In recent years I have seen a dramatic reduction in Purple loosestrife populations in those areas where the two leaf-feeding beetles (Galerucella pussilla and G. calmariensis), have been released, but more importantly I have seen these beetles spread to other areas away from their site of introduction. In general, it takes time. It may take anywhere from a couple of years to up to10 years, to achieve satisfactory results. The majority of the sites where the Department of Agriculture has released beetles have taken approximately 5 years to reach a level of satisfactory control.
In general, these leaf-feeding beetles cause a significant amount of damage to the foliage of Purple loosestrife thus causing severe stunting and preventing or inhibiting flower/seed production. However, the beetles do not cause enough damage to completely destroy the plants since that would eliminate their sole food source.
The stunted growth of the Purple loosestrife can then allow native species to reestablish themselves and rebuild the ecosystem back to their natural state. Although Purple loosestrife still lurks in amongst the native plants they are usually kept in check by the beetles so they do no have a subsequent population explosion.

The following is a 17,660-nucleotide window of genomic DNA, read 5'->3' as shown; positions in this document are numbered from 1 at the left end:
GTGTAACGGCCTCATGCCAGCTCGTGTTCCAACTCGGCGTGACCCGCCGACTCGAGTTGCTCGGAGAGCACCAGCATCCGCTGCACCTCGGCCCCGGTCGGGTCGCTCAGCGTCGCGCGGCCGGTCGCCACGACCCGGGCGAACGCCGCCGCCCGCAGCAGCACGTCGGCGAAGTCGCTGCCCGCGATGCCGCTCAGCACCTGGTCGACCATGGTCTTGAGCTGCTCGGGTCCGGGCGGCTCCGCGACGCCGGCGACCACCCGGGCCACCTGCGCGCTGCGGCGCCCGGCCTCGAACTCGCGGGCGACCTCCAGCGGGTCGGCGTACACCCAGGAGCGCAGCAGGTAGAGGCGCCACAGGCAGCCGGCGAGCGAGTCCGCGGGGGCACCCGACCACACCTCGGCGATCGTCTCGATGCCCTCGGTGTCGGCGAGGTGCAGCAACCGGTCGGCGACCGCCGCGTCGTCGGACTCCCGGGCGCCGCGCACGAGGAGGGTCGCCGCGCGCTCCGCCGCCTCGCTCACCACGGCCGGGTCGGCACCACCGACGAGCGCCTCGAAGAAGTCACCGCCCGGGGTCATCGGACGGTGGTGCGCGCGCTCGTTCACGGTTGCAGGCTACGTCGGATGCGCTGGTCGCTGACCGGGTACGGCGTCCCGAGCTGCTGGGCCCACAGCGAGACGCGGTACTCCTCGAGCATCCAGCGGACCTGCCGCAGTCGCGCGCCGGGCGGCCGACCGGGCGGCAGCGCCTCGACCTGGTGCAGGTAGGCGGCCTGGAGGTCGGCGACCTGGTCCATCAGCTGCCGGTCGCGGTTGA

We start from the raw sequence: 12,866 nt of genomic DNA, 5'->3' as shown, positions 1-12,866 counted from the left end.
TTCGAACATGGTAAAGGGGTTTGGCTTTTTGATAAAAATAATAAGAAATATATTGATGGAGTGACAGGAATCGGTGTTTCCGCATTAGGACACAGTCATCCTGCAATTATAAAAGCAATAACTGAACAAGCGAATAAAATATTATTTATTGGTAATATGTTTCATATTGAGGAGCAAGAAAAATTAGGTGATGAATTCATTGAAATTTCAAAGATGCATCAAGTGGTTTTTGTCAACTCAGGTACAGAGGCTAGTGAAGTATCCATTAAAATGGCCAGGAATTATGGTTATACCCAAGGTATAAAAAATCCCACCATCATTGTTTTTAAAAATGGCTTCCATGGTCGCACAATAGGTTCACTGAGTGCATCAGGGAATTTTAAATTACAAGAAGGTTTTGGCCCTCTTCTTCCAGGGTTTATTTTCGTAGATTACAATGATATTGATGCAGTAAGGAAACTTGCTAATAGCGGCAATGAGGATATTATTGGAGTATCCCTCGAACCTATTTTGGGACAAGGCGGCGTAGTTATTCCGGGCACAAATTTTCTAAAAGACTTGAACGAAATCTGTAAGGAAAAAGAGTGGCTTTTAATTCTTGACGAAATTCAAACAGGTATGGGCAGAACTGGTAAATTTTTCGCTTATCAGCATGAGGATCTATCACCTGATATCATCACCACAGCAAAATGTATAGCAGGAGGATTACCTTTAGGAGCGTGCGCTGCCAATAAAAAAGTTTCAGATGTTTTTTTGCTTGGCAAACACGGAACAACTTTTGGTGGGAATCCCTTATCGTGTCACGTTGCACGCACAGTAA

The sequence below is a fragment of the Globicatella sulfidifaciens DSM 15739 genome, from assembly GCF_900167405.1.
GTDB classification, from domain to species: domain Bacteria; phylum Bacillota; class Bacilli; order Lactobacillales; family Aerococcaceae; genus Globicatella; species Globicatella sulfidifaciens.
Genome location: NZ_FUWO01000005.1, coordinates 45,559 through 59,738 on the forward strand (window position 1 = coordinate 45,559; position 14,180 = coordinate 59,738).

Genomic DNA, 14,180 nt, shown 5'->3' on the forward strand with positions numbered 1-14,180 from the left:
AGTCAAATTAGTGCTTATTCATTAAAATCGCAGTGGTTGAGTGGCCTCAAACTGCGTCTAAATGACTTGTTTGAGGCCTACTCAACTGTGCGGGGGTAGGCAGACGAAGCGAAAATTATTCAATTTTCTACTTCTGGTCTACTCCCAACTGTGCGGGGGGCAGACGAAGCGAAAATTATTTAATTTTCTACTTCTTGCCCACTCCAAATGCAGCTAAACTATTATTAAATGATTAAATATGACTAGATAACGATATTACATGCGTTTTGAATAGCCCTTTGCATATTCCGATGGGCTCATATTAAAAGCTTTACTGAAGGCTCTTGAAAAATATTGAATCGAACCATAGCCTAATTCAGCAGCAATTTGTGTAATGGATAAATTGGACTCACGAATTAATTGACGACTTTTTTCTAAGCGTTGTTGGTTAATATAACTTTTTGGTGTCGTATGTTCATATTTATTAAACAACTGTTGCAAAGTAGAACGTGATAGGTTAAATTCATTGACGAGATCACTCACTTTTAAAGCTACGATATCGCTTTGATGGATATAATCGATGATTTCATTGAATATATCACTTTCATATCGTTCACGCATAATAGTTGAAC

Below are the answers to some of the more commonly asked questions:
The two insects, Galerucella calmariensis and G. pusilla, used for this project are leaf-eating beetles that are native to Europe. In the late 1980's, the USDA conducted host specifity tests of 120 European insects that feed on loosestrife and found four that solely feed on loosestrife. The Galerucella beetles will not eradicate the loosestrife entirely, but they will significantly stunt the plants to an extent that prevents them from flowering and thus they do not produce seed. In addition, the stunting allows native wetland vegetation to gain an edge and outcompete the loosestrife over time. If the loosestrife is significantly damaged, then the beetles will either perish or move to another area with loosestrife. There have been reports of the beetles eating native whorled loosestrife, but since my involvement with the beetles dating back to 1996, I have never seen this occur.
The larvae as well as the mature beetles all feed on the foliage of the loosestrife so there is always a continuous bombardment of attacks of the loosestrife throughout the growing season.
Any large predatory insect or spider has the ability to prey upon the beetles, but this is not generally an issue that would cause any concern.
Since loosestrife has no native natural predators, the introduction of the Galerucella beetles does not pose a threat to other species.
For more information on the Purple loosestrife Biocontrol Program, contact Douglas Cygan at (603) 271-3488 or email email@example.com.
NH Department of Agriculture, Markets and Food
Mailing: PO Box 2042, Concord NH 03302 -2042
Physical: 25 Capitol Street, Second Floor, Concord, NH 03301
(603) 271-3551 | fax: (603) 271-1109